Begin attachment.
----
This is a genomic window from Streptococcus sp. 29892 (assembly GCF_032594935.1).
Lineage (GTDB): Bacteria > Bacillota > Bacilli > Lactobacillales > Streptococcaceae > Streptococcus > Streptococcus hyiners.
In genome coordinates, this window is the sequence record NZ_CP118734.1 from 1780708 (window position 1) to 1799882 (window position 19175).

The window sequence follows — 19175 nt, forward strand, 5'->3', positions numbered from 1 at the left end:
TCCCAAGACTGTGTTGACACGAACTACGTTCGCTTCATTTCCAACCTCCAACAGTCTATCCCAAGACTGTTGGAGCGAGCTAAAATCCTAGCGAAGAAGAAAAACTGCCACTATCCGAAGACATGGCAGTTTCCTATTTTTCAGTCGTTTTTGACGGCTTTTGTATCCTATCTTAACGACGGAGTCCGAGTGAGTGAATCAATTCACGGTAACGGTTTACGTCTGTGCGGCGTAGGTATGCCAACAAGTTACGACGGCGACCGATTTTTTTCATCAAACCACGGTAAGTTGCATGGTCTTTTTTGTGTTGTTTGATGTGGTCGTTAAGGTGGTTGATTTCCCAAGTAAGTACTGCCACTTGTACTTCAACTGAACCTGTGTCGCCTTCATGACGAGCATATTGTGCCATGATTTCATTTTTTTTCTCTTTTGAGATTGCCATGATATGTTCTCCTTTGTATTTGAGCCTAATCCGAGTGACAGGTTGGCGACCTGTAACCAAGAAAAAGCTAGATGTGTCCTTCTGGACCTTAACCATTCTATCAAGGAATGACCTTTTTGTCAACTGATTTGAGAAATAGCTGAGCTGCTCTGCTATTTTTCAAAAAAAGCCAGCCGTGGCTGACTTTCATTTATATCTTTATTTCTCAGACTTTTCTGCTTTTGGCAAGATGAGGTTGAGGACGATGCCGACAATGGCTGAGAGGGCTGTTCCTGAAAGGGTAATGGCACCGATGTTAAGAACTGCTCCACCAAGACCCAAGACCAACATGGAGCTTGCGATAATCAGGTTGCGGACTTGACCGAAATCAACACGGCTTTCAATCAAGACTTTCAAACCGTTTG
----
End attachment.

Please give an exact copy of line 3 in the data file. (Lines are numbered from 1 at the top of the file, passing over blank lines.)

In genome coordinates, this window is the sequence record NZ_CP118734.1 from 1780708 (window position 1) to 1799882 (window position 19175).